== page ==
The US Department of Transportation is hosting an afternoon workshop on December 3rd on GPS Disruption and Spoofing in the Maritime Environment.
Speakers include Diana Furchtgott-Roth, Assistant Assistant Secretary for Research and Technology; Maersk Lines’ captains; and representatives from the National Security Council, the Maritime Administration, and the US Coast Guard.
While GPS jammer and spoofing are a problem in many areas of transportation and critical infrastructure, it is often most noticeable in maritime transport. This is because the automatic identification system (AIS) for collision avoidance and traffic management for large ships transmits location data based on GPS inputs.
These transmissions are received by coastal networks and satellite systems. AIS data is often freely available or easily accessible to the public.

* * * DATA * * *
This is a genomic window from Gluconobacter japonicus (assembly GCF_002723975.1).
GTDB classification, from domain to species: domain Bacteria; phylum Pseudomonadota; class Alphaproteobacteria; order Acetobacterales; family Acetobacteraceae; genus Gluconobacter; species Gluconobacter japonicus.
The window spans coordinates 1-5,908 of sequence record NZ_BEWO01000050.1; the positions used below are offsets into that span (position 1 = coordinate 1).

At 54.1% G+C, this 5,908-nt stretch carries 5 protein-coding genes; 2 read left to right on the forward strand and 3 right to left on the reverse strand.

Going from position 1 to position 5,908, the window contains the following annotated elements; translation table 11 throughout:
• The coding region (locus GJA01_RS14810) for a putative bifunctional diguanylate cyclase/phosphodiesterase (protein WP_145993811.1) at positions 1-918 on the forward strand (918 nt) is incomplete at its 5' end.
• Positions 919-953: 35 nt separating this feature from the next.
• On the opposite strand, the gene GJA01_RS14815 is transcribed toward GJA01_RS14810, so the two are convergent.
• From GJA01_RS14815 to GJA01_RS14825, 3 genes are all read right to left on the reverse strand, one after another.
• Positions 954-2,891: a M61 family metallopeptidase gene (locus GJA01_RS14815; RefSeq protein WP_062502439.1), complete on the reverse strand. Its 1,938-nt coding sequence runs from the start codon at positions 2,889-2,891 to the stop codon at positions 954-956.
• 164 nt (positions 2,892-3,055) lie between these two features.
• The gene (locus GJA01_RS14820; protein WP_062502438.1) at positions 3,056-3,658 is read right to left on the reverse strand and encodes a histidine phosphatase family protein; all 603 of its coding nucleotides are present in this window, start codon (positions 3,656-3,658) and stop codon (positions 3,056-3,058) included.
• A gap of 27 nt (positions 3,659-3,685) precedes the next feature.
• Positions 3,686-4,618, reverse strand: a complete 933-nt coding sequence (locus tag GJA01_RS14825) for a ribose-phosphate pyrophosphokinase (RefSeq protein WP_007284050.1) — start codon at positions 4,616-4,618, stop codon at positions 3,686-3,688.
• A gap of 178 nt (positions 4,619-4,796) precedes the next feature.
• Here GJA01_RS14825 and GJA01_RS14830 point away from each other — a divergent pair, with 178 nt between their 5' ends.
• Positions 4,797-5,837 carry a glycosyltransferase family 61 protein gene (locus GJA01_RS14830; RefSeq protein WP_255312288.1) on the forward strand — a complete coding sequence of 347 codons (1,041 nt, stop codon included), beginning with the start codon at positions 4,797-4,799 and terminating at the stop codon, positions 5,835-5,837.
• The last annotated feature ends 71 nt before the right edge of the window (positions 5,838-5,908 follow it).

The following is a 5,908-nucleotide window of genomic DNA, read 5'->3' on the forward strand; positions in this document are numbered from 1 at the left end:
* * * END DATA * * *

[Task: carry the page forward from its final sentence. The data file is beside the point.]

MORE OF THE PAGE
Ships in Russian waters being forged into inland airports, ships in Chinese ports reporting they are inland and circling government buildings, and ships in part of the world broadcasting their location thousands of miles away and in the ocean off Northern California circling, are three of the highest provide examples in recent years.
In 2019, the US Coast Guard raised GPS signal interference as an “urgent problem” for the International Maritime Organization.
In February, President Trump issued an executive order on the responsible use of positioning, navigation and timing. This workshop is part of the federal government’s efforts as part of the mandate to educate the public about vulnerabilities associated with over-reliance on GPA.
The workshop is free, but participants must register. Pre-registration is possible.